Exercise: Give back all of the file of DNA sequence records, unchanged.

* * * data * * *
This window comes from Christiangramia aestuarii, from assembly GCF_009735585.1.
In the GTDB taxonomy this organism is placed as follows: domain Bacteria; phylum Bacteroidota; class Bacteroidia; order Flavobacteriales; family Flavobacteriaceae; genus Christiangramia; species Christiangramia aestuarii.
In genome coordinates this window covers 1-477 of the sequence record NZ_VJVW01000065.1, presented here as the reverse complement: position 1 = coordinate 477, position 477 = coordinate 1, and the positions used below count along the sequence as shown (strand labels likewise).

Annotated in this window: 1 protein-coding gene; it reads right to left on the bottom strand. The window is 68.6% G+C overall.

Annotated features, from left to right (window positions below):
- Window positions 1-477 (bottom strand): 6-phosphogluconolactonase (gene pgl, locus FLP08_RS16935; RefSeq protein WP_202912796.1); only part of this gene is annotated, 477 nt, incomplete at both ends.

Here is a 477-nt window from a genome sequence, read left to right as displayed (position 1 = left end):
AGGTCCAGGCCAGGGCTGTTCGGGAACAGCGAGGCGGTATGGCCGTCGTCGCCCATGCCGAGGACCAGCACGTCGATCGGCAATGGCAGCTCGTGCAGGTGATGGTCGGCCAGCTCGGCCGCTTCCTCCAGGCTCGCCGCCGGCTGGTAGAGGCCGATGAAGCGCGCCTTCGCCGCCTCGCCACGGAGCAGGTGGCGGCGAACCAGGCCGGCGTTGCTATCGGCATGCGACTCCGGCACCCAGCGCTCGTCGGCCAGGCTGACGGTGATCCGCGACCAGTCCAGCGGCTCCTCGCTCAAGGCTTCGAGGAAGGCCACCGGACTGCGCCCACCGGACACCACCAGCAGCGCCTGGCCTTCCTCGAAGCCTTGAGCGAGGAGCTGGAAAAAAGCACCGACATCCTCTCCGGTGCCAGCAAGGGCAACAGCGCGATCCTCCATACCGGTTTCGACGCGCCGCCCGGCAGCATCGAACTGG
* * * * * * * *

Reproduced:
This window comes from Christiangramia aestuarii, from assembly GCF_009735585.1.
In the GTDB taxonomy this organism is placed as follows: domain Bacteria; phylum Bacteroidota; class Bacteroidia; order Flavobacteriales; family Flavobacteriaceae; genus Christiangramia; species Christiangramia aestuarii.
In genome coordinates this window covers 1-477 of the sequence record NZ_VJVW01000065.1, presented here as the reverse complement: position 1 = coordinate 477, position 477 = coordinate 1, and the positions used below count along the sequence as shown (strand labels likewise).

Annotated in this window: 1 protein-coding gene; it reads right to left on the bottom strand. The window is 68.6% G+C overall.

Annotated features, from left to right (window positions below):
- Window positions 1-477 (bottom strand): 6-phosphogluconolactonase (gene pgl, locus FLP08_RS16935; RefSeq protein WP_202912796.1); only part of this gene is annotated, 477 nt, incomplete at both ends.

Here is a 477-nt window from a genome sequence, read left to right as displayed (position 1 = left end):
AGGTCCAGGCCAGGGCTGTTCGGGAACAGCGAGGCGGTATGGCCGTCGTCGCCCATGCCGAGGACCAGCACGTCGATCGGCAATGGCAGCTCGTGCAGGTGATGGTCGGCCAGCTCGGCCGCTTCCTCCAGGCTCGCCGCCGGCTGGTAGAGGCCGATGAAGCGCGCCTTCGCCGCCTCGCCACGGAGCAGGTGGCGGCGAACCAGGCCGGCGTTGCTATCGGCATGCGACTCCGGCACCCAGCGCTCGTCGGCCAGGCTGACGGTGATCCGCGACCAGTCCAGCGGCTCCTCGCTCAAGGCTTCGAGGAAGGCCACCGGACTGCGCCCACCGGACACCACCAGCAGCGCCTGGCCTTCCTCGAAGCCTTGAGCGAGGAGCTGGAAAAAAGCACCGACATCCTCTCCGGTGCCAGCAAGGGCAACAGCGCGATCCTCCATACCGGTTTCGACGCGCCGCCCGGCAGCATCGAACTGG